Elevated CO2 stimulates cells to divide in grass meristems: a differential effect in two natural populations of Dactylis glomerata


Dennis Francis. Fax: 01222 874305; e-mail: francisd@cf.ac.uk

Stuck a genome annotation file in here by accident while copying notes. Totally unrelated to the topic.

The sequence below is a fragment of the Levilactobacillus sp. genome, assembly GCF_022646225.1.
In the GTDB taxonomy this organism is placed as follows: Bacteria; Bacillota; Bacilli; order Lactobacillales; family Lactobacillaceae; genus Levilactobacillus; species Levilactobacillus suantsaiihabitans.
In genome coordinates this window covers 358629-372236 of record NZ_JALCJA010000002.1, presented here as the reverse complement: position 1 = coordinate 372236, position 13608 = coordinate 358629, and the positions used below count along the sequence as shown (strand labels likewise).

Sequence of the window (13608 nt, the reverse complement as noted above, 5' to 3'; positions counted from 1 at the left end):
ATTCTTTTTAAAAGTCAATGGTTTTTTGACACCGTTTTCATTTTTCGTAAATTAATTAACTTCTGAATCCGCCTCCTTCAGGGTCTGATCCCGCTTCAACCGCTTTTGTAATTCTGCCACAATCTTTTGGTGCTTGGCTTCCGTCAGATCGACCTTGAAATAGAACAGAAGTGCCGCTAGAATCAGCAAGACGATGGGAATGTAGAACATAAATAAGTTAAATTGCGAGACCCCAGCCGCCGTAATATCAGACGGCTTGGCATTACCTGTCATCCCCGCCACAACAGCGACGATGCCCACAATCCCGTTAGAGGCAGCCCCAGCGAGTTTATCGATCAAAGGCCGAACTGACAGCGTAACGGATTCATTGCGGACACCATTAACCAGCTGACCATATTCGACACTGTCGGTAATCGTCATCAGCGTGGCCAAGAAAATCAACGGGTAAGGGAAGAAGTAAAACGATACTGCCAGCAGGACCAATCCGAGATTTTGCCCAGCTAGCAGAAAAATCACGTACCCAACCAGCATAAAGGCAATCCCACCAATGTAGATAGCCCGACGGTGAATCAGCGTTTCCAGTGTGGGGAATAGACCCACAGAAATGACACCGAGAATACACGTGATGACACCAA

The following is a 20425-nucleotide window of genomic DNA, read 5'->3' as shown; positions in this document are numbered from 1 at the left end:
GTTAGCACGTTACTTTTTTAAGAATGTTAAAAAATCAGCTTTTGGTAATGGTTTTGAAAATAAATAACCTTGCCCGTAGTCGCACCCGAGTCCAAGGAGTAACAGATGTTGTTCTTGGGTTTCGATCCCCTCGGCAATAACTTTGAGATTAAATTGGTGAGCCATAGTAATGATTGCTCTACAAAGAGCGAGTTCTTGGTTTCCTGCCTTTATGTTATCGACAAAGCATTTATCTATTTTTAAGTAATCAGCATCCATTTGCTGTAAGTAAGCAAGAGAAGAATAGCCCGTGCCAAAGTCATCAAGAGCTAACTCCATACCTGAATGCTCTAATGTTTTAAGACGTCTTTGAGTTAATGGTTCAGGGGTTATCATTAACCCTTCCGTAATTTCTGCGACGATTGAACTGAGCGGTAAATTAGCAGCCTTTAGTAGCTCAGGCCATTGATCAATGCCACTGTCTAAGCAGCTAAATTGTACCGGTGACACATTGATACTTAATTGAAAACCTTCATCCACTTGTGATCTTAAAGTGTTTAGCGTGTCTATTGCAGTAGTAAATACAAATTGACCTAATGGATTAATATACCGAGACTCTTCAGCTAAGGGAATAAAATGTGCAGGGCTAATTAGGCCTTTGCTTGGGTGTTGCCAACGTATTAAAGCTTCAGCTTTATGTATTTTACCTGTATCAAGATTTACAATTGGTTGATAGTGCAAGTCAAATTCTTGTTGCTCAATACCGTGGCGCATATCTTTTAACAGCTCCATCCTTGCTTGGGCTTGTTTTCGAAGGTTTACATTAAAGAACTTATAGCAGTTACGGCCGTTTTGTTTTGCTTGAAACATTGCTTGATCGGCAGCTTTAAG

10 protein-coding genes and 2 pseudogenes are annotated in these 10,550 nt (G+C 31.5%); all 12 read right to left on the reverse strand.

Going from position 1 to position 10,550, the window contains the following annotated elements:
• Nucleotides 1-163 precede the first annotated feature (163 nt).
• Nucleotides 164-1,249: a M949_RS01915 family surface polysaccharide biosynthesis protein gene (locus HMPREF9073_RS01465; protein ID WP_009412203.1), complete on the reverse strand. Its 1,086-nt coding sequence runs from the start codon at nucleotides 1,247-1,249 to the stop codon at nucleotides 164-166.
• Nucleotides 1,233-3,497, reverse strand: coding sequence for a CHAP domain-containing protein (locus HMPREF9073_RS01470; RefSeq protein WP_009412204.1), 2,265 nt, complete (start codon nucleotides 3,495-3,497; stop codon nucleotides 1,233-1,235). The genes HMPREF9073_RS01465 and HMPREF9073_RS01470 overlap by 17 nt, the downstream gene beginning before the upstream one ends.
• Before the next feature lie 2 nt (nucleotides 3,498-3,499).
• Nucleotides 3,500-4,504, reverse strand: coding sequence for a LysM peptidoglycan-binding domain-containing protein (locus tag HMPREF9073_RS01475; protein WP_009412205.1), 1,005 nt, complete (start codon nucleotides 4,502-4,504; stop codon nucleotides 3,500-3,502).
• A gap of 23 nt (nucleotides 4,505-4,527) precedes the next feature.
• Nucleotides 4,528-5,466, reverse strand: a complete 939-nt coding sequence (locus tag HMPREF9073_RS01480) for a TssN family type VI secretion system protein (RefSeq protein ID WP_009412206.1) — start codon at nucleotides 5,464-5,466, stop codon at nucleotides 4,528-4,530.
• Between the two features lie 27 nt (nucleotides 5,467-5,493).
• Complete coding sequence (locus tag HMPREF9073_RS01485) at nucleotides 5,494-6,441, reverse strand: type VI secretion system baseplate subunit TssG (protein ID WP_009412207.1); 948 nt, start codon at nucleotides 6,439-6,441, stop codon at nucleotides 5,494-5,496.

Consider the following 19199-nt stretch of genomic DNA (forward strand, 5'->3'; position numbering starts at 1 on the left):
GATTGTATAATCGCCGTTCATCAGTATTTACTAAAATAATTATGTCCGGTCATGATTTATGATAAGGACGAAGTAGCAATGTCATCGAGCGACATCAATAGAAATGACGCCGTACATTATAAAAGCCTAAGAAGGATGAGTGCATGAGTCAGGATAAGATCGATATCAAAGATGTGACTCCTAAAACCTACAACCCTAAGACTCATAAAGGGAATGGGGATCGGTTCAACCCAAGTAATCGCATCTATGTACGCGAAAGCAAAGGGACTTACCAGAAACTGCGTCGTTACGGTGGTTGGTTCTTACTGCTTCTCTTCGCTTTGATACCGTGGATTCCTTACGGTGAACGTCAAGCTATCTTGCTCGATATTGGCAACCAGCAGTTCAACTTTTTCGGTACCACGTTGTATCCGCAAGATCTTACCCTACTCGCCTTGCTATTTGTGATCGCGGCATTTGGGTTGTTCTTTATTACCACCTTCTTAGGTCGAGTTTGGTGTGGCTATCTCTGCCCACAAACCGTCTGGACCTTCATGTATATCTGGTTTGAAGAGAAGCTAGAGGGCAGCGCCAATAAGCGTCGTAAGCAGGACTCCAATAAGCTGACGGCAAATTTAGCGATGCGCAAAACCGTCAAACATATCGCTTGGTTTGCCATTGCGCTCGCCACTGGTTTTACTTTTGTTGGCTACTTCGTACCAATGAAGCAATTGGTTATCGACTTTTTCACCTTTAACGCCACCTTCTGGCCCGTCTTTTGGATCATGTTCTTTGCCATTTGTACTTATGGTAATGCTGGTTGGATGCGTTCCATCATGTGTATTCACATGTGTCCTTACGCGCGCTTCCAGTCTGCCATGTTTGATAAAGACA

In this study, we tested the hypothesis that elevated [CO2] shortens the cell cycle in meristems of Dactylis glomerata, more in a Portuguese population (38°53′N) than in a Swedish population (63°09′N). In the shoot meristem, the cell cycle shortened to about the same extent (∼ 26%) in both populations exposed to the elevated [CO2] treatment. In the root meristem, the cell cycle shortened by 17% in the Portuguese and by 8% in the Swedish population. However, the proportion of rapidly cycling cells increased in the Portuguese much more than in the Swedish population in both meristems. In the root meristem, there was a 1.86-fold increase in the Portuguese compared with a 1.31-fold increase in the Swedish. In the shoot meristem, the increases were 1.5–3-fold for the Portuguese and 1.2-fold for the Swedish. The data are consistent in showing that a major response to the elevated [CO2] treatment was an increase in the proportion of cells that were cycling and that this was more marked for the Portuguese population. A more general response to the elevated [CO2] treatment was a shortening of the cell cycle regardless of population.